Both books stress the importance of including plenty of fresh vegetables and fruit (yes, even bananas, for you carbophobes!) in the diet. Cook using fresh foods as often as you can, say The Skinny authors, while the Bikini Bootcamp way includes buying organic when possible, choosing foods that are only one step removed from their natural state, and mixing in whole grains and good fats (nuts, avocados, olive oil) judiciously.
Raise your hand if dinner often means chowing down while zoning out to Idol (or whatever happens to be on your TiVo backlog). The Skinny authors say to sit down at your dinner table as often as you can, then eat slowly and enjoy your meal. ("No guilt!") To encourage readers to focus on their food and how it tastes, the authors of Bikini Bootcamp agree about setting a pretty table (even if you're dining alone), turning off the television and iPod, and even ditching those books and magazines. "Being mindful of not only why you are eating but also what you are eating means not only will you only eat when you are truly hungry, but you will begin to value and enjoy your meals so much more," says Gragg.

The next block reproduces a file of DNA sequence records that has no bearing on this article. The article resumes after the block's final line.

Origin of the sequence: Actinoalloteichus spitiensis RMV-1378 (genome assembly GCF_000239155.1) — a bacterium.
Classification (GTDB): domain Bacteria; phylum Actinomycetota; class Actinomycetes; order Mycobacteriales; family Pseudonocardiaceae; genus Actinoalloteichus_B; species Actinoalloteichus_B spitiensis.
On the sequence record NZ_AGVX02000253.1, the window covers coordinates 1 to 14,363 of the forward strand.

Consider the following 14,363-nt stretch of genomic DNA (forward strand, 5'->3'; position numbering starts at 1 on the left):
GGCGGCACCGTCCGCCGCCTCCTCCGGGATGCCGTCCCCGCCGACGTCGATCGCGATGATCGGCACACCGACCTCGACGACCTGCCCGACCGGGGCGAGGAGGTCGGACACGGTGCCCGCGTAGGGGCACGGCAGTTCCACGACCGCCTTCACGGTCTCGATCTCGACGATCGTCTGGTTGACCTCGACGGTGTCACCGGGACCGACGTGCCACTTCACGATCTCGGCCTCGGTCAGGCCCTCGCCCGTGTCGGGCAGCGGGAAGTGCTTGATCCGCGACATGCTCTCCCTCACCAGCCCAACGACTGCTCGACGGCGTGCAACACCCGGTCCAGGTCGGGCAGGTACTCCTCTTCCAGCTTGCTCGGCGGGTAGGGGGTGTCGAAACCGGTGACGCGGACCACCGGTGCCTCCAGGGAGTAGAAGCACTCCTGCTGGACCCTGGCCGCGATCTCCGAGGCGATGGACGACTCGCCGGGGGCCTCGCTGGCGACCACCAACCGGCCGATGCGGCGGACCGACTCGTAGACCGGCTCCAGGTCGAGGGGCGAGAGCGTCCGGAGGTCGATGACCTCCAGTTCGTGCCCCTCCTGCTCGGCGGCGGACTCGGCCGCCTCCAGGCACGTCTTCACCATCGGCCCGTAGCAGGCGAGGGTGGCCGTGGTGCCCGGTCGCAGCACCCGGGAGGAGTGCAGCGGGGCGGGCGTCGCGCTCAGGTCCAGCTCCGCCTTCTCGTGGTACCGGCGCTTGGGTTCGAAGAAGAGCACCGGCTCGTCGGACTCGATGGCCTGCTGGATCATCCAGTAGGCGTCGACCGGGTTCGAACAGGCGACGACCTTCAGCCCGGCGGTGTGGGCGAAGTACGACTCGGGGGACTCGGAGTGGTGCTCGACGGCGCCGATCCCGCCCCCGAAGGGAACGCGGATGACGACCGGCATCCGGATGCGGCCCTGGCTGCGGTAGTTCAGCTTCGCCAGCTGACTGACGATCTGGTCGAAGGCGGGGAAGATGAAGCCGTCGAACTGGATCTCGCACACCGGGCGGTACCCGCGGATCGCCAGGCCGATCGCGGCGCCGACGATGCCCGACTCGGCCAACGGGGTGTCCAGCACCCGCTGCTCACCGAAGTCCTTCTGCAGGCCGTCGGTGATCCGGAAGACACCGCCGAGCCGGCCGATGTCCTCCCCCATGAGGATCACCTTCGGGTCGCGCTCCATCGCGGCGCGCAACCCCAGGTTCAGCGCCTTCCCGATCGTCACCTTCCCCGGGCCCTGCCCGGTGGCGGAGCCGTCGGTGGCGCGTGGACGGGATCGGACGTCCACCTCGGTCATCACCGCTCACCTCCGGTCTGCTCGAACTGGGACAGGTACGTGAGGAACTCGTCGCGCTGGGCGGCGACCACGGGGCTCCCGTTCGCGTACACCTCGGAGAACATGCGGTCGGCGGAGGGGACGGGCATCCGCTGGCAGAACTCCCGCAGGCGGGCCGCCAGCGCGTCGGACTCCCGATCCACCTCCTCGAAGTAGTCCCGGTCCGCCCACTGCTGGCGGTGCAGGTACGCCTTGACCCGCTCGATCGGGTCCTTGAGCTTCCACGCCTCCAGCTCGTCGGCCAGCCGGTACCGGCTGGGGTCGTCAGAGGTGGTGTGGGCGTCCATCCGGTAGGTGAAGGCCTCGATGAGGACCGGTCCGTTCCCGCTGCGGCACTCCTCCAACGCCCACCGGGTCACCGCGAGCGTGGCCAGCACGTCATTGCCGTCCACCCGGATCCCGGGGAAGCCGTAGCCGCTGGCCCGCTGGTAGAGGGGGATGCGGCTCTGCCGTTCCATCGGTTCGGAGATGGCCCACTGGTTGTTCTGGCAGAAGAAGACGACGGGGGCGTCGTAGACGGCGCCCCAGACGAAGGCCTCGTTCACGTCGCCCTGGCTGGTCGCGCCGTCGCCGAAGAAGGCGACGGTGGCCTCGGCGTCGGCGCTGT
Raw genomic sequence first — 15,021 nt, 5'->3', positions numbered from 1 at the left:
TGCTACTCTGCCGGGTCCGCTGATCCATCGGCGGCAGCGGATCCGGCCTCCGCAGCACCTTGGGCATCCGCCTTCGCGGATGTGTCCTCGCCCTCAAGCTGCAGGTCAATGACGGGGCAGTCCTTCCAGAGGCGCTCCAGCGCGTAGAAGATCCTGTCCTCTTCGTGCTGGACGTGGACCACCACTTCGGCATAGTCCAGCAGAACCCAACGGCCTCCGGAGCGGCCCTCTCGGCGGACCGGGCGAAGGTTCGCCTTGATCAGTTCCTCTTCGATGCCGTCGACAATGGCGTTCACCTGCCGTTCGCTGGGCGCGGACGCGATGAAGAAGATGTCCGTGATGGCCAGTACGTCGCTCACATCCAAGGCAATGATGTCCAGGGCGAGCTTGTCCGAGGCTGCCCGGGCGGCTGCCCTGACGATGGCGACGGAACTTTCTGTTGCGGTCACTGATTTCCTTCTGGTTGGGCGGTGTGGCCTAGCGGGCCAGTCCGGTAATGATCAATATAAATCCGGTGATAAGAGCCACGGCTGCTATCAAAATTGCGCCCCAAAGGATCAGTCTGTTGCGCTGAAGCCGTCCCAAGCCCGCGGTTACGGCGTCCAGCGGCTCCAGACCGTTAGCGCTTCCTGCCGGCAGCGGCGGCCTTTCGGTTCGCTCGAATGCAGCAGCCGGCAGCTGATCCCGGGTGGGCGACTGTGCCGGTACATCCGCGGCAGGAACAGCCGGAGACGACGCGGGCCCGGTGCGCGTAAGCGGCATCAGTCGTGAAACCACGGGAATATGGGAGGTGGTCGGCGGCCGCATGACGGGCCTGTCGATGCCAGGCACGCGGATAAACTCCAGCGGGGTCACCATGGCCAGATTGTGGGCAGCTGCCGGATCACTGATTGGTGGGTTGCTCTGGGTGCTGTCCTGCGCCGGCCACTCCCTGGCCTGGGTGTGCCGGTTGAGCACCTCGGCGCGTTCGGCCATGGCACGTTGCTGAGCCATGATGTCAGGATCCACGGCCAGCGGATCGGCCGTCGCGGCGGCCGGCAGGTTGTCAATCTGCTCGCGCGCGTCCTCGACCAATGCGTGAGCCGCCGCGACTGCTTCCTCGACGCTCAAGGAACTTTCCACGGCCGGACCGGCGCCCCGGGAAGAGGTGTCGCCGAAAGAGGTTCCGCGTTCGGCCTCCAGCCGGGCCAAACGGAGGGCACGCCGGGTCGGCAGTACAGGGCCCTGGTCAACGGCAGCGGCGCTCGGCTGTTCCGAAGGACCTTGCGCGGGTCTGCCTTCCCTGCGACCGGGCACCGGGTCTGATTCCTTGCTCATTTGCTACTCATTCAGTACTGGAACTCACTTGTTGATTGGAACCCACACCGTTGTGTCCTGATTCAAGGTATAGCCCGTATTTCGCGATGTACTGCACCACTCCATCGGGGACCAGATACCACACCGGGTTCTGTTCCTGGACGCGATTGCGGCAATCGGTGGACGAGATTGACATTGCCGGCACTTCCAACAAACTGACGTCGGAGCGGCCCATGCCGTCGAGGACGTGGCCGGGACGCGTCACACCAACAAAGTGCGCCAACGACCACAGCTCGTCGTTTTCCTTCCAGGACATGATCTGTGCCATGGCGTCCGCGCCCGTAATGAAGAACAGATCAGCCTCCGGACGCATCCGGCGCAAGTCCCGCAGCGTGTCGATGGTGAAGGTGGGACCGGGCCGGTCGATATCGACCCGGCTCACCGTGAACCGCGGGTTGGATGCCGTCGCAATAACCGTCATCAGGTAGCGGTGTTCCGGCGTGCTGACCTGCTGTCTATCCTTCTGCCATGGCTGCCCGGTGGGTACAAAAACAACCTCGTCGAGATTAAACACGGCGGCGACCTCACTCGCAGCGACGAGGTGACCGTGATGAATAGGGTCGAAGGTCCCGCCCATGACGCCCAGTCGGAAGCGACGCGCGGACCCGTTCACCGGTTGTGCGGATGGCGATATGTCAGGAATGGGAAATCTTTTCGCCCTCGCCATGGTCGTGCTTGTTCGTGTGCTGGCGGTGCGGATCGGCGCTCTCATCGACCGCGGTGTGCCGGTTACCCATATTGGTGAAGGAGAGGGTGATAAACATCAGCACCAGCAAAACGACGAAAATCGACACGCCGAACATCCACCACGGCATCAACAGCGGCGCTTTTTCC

See also: Our Ultimate Grilling and Barbecue Guide
Low-Fat, Not Nonfat
"The human body needs some fat to properly absorb vitamins and minerals," says Gragg. "Remember, it's about portion and balance." Many of the recipes in Bikini Bootcamp call for a teaspoon or two of healthy mix-ins such as flax seeds, sesame seeds, and slivered almonds, all of which add fiber, protein, and good fat to keep you satisfied until the next meal.